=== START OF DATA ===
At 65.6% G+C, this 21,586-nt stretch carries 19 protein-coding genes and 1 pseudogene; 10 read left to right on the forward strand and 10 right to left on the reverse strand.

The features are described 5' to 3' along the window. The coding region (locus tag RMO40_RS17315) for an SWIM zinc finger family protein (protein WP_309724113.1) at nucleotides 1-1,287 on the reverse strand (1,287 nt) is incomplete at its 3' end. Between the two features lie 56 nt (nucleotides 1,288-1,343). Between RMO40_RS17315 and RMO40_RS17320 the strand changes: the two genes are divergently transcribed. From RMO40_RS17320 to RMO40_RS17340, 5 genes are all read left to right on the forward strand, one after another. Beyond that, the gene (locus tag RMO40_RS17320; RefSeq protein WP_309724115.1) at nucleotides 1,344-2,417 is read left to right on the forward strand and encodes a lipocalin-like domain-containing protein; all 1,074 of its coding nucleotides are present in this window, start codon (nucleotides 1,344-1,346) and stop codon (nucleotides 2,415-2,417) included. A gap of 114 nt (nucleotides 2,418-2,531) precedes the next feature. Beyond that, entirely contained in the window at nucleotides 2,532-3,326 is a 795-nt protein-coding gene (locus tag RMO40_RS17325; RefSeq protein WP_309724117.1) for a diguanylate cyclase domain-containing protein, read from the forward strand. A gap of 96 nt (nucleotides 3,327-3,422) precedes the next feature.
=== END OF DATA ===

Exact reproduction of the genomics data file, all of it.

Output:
At 65.6% G+C, this 21,586-nt stretch carries 19 protein-coding genes and 1 pseudogene; 10 read left to right on the forward strand and 10 right to left on the reverse strand.

The features are described 5' to 3' along the window. The coding region (locus tag RMO40_RS17315) for an SWIM zinc finger family protein (protein WP_309724113.1) at nucleotides 1-1,287 on the reverse strand (1,287 nt) is incomplete at its 3' end. Between the two features lie 56 nt (nucleotides 1,288-1,343). Between RMO40_RS17315 and RMO40_RS17320 the strand changes: the two genes are divergently transcribed. From RMO40_RS17320 to RMO40_RS17340, 5 genes are all read left to right on the forward strand, one after another. Beyond that, the gene (locus tag RMO40_RS17320; RefSeq protein WP_309724115.1) at nucleotides 1,344-2,417 is read left to right on the forward strand and encodes a lipocalin-like domain-containing protein; all 1,074 of its coding nucleotides are present in this window, start codon (nucleotides 1,344-1,346) and stop codon (nucleotides 2,415-2,417) included. A gap of 114 nt (nucleotides 2,418-2,531) precedes the next feature. Beyond that, entirely contained in the window at nucleotides 2,532-3,326 is a 795-nt protein-coding gene (locus tag RMO40_RS17325; RefSeq protein WP_309724117.1) for a diguanylate cyclase domain-containing protein, read from the forward strand. A gap of 96 nt (nucleotides 3,327-3,422) precedes the next feature.